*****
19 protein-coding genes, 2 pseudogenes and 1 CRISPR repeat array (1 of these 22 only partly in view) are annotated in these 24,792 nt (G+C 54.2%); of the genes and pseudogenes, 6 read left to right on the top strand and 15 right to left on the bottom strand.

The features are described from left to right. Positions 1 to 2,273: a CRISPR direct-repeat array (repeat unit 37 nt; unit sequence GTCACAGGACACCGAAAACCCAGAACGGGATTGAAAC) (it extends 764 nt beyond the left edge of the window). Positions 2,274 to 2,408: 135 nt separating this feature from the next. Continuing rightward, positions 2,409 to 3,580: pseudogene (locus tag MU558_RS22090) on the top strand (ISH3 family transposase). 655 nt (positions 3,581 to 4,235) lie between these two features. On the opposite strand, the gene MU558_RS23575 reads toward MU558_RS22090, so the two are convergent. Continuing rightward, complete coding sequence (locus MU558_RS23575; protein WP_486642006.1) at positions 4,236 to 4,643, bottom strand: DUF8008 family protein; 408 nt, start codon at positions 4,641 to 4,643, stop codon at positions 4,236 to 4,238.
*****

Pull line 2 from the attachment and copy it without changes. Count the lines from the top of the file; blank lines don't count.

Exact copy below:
The features are described from left to right. Positions 1 to 2,273: a CRISPR direct-repeat array (repeat unit 37 nt; unit sequence GTCACAGGACACCGAAAACCCAGAACGGGATTGAAAC) (it extends 764 nt beyond the left edge of the window). Positions 2,274 to 2,408: 135 nt separating this feature from the next. Continuing rightward, positions 2,409 to 3,580: pseudogene (locus tag MU558_RS22090) on the top strand (ISH3 family transposase). 655 nt (positions 3,581 to 4,235) lie between these two features. On the opposite strand, the gene MU558_RS23575 reads toward MU558_RS22090, so the two are convergent. Continuing rightward, complete coding sequence (locus MU558_RS23575; protein WP_486642006.1) at positions 4,236 to 4,643, bottom strand: DUF8008 family protein; 408 nt, start codon at positions 4,641 to 4,643, stop codon at positions 4,236 to 4,238.